Recently, I picked up David Hewson’s “Sacred Cut” and read it, having somehow missed it when I read the other books in this series. “Sacred Cut” was recently added to the library collection in large print – and, yes, I do read large print, not because I have to, but it was available all lovely and new. and I have enjoyed Hewson’s writing in the past.
“Sacred Cut” was first published in 2005, and like his other work, is a beautifully written,
chilling mystery story. The series is set in Rome, and Hewson vividly and evocatively describes the streets, the people, the buildings of modern-day Rome. It is a superb backdrop for his stories. Readers sometimes find words in a book in a language they do not speak off-putting, but you will not find this in Hewson’s books. It never concerns me because I always think it adds to the feel and place of a story; however I do understand that some readers can find it intrusive.
Detective Nic Costa and his colleagues need to find out why the body of woman is found, deliberately and strangely positioned in the Pantheon, with a strange carving on her back. Things become complicated as the American secret service gets involved, and the tentacles of intrigue involve not just Rome, but other nations and cities. Hewson so brilliantly draws his characters, even the killer. This is a book that becomes very hard to put down – one of those page-turners that keep you reading past bedtime.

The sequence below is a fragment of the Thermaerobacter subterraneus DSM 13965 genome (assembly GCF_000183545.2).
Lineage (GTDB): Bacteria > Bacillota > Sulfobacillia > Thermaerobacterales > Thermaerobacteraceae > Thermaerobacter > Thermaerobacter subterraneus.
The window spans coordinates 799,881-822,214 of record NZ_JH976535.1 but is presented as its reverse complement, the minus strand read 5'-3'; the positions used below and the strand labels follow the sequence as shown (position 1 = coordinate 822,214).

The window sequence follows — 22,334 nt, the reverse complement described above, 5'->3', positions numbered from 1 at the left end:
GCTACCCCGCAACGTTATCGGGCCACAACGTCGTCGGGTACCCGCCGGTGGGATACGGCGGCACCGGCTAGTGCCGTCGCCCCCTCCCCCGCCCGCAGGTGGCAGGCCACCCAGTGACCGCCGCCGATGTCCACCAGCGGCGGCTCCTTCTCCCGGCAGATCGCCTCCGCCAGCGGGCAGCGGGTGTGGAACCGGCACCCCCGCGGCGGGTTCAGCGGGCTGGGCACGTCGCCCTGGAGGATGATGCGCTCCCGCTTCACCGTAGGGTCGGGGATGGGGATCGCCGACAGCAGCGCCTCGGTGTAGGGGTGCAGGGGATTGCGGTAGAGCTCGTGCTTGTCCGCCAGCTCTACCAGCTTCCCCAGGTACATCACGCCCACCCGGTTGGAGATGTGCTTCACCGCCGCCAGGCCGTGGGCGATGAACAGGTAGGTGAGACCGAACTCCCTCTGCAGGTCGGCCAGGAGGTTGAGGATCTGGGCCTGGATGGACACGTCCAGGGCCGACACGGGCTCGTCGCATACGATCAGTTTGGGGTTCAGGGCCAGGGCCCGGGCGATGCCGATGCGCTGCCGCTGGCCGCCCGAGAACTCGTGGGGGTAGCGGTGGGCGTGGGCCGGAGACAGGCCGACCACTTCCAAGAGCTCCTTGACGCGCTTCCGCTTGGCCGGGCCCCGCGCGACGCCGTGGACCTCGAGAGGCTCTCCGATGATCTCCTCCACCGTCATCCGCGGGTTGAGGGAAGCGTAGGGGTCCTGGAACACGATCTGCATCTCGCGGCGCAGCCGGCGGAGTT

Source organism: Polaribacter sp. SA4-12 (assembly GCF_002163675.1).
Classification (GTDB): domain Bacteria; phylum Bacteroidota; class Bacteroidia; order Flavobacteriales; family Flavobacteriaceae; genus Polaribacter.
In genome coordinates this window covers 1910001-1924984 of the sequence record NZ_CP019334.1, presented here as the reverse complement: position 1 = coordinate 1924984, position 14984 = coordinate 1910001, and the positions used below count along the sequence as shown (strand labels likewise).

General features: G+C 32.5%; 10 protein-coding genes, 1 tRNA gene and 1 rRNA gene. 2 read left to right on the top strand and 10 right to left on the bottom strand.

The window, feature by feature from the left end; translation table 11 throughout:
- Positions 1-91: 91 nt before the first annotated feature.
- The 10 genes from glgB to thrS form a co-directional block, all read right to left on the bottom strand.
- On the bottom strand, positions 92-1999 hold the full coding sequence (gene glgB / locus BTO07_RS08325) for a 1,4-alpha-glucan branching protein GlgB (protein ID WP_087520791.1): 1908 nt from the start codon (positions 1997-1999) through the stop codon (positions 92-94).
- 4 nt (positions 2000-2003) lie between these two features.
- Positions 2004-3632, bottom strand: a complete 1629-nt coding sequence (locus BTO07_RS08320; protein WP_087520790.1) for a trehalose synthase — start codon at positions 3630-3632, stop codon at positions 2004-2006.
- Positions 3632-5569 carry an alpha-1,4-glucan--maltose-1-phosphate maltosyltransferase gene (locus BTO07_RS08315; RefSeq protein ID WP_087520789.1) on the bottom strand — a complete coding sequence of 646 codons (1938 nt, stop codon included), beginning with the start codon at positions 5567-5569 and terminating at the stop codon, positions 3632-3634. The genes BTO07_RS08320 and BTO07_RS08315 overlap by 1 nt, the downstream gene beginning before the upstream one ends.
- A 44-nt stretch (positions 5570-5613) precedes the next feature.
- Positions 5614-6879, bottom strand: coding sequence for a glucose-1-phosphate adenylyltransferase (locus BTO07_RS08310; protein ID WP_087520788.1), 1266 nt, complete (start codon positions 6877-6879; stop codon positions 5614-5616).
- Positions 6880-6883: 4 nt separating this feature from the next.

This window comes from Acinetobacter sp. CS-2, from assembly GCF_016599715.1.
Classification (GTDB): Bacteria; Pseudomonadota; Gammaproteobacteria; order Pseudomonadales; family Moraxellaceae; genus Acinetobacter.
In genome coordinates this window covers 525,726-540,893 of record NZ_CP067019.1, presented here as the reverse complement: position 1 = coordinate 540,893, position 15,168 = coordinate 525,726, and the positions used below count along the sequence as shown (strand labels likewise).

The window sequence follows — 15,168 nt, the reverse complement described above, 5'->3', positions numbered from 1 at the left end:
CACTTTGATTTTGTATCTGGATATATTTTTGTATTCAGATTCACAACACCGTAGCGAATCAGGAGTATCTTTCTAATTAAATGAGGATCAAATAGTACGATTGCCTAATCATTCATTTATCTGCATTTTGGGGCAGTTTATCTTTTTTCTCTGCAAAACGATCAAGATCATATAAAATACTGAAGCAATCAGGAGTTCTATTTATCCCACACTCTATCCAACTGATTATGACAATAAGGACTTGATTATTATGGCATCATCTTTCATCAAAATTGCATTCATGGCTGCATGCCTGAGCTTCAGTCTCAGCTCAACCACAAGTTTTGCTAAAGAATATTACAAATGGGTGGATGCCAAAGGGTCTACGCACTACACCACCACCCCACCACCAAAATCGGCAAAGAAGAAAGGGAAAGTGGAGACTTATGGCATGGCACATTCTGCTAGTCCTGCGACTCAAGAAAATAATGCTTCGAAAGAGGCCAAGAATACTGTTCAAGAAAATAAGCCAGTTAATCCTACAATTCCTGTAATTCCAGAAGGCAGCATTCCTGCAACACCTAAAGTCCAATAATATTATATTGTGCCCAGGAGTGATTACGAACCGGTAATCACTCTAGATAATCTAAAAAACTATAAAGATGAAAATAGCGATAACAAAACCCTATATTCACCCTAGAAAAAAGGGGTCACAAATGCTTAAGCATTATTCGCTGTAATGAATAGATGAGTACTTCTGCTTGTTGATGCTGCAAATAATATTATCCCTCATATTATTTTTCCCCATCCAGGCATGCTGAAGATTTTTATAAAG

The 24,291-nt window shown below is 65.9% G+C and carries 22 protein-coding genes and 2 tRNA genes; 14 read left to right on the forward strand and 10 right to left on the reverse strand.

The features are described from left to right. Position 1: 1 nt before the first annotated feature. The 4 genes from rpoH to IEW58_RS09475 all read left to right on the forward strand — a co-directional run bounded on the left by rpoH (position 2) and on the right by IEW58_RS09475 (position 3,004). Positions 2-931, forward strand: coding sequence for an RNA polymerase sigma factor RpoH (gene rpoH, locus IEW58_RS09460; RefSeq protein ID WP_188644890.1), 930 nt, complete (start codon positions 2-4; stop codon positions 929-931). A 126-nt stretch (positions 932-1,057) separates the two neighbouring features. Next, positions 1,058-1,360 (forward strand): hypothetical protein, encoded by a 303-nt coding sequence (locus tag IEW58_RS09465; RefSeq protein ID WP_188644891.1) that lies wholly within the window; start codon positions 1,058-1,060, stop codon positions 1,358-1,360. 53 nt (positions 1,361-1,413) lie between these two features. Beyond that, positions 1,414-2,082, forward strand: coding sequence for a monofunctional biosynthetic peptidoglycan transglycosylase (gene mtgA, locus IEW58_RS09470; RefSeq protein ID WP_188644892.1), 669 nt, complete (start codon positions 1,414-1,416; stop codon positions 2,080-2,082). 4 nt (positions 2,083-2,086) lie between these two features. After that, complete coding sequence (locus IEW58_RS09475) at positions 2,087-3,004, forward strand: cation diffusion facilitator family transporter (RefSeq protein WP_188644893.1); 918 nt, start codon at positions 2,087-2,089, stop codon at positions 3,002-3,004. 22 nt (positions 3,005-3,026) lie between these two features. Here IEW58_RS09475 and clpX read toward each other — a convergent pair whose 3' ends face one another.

Hewson draws on references to mythology and literature which serve to enrich the stories, making his work satisfying and erudite reading. If you are looking for mystery stories which are beautifully written, compelling, and “twisty”, you can’t go wrong with David Hewson’s work. He has written crime and mystery works which are “stand-alone” books, and set in other locations. “The Killing” is based on the TV series of the name, and comprises of three books.